There are a number of different ways to accomplish QuickBooks integration with websites. The common ones are:
Here are some thoughts on the different integration methods:
Intuit's statement about IIF files: “The core problem with IIF (#1), is that it bypasses the QB business logic and because of this, it is known to have corrupted the QB company file in some cases. Intuit does not support IIF and has not been updating it so there are many QuickBooks features that it does not support. IDN strongly advises against using IIF imports.”
If you still really want to use IIF files, you can find documention here: http://support.quickbooks.intuit.com/support/Pages/KnowledgeBaseArticle/1003348
CSV/Excel import/export: Excel and CSV imports (#2) don't bypass business logic, so they don't have the corruption issues, but neither do they update accounting data! Also, when using QuickBooks' mechanism for Excel & CSV imports, end users will need to indicate which spreadsheet fields map to which QuickBooks fields. So the process implicitly relies on users doing the right thing. In addition to those limitations, these (and most other file import tools) can not react to dynamic situations (see 1-4 below). IDN advises against using Excel/CSV import.
The QuickBooks Web Connector: The Web Connector is essentially a SOAP-based web service which allows your website to exchange data (add, update, query, etc.) with QuickBooks. It's a lot more powerful than a simple import/export mechanism, but with power comes some complexity.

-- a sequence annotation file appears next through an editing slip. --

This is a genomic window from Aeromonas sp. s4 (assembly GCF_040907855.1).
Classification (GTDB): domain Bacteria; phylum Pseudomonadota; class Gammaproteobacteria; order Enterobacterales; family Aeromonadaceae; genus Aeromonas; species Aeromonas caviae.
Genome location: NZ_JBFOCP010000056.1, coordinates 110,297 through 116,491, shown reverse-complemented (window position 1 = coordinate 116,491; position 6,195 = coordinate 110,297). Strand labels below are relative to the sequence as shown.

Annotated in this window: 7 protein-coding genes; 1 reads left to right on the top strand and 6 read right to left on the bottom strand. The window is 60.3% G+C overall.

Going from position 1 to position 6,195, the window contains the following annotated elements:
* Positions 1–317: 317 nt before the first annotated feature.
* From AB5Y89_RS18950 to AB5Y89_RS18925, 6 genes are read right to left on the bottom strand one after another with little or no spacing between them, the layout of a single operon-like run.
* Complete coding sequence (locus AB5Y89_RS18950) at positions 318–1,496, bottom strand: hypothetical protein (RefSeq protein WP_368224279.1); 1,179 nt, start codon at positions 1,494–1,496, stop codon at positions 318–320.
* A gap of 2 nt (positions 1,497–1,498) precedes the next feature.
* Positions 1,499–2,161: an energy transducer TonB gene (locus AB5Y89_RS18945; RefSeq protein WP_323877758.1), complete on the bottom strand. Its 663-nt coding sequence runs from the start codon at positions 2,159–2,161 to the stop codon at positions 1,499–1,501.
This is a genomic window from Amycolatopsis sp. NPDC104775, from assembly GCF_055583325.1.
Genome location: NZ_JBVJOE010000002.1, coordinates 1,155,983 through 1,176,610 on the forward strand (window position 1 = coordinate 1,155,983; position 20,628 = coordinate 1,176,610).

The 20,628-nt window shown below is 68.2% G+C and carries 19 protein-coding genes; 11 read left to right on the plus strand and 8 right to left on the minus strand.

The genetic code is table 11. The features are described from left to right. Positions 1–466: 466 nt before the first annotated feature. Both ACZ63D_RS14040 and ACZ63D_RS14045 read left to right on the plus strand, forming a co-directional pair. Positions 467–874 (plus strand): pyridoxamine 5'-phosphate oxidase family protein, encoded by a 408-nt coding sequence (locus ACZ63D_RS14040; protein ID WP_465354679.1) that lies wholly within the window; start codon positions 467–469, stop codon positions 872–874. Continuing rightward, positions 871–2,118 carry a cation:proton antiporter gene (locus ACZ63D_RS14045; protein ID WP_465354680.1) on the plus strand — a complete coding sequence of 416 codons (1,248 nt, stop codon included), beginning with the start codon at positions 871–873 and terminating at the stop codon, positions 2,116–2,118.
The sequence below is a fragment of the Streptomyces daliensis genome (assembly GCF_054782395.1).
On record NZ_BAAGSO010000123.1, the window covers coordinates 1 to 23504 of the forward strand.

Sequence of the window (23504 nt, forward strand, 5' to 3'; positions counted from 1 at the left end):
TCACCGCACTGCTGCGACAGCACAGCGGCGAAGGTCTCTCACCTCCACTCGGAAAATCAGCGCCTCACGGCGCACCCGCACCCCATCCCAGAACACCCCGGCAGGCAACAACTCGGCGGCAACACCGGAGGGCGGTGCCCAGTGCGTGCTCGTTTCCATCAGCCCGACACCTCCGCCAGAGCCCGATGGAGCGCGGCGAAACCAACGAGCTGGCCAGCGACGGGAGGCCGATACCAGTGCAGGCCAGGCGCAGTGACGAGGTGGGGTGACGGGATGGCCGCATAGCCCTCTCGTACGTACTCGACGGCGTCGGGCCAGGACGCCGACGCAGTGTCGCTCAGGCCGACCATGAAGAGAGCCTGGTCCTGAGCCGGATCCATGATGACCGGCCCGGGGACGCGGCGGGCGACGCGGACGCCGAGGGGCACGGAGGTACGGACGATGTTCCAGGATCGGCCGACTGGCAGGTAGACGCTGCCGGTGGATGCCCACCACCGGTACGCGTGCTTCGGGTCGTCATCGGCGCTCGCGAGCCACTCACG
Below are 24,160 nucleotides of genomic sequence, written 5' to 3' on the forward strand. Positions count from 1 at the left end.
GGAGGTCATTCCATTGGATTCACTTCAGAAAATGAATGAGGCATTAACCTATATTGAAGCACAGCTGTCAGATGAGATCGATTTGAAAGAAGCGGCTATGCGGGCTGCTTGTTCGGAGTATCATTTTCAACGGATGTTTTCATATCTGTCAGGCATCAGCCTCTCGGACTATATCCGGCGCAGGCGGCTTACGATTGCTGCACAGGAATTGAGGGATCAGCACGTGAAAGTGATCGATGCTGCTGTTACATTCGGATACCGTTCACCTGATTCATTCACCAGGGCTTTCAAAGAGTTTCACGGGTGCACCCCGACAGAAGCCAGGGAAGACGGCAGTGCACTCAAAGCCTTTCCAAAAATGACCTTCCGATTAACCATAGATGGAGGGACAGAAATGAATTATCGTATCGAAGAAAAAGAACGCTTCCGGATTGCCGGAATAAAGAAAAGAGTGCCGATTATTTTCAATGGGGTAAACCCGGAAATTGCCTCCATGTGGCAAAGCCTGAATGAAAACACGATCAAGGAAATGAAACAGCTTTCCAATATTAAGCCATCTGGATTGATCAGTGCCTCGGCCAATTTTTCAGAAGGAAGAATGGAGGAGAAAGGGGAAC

It's a good choice for connecting QuickBooks to your website. Note that if you're building a SaaS application, you may want to consider IPP/IDS, which is similar in implementation, but makes some things a bit less complex for some situations.
See also: QuickBooks Web Connector Information
Intuit now provides their version of an “app store” for QuickBooks, complete with the ability to access QuickBooks data over REST and XML calls. If you're building a Software as a Service application, you should be using this method.
See also: QuickBooks Workplace / IPP / IDS
COM / DCOM / QBFC: If you're building an application that lives on the same machine as QuickBooks, you can use COM / DCOM / QuickBooks Foundation Classes to communicate with QuickBooks via qbXML or OOP wrappers that the QuickBooks SDK provides. The COM / DCOM / QBFC classes are somewhat Microsoft-specific, so they work best from within a Microsoft language (C#, VB .NET, etc.) but can be accessed by any other language that supports COM as well (PHP, Ruby, Java, etc.).
Remote Data Sharing: Remote Data Sharing for QuickBooks is a solution meant to allow access to QuickBooks from another machine within the same local LAN network. It is not supported for remote connections over a WAN (i.e. the Internet).
You might also want to visit this post on the Intuit Developer Network forums: http://idnforums.intuit.com/messageview.aspx?catid=12&threadid=5586
The very first time you run and register you application with QuickBooks, your company file must be open.
You will be prompted to grant access to the company file for the integrated application. If you then choose to allow access even when QuickBooks is not open, you will no longer need to have QuickBooks open to exchange data with the your integrated application.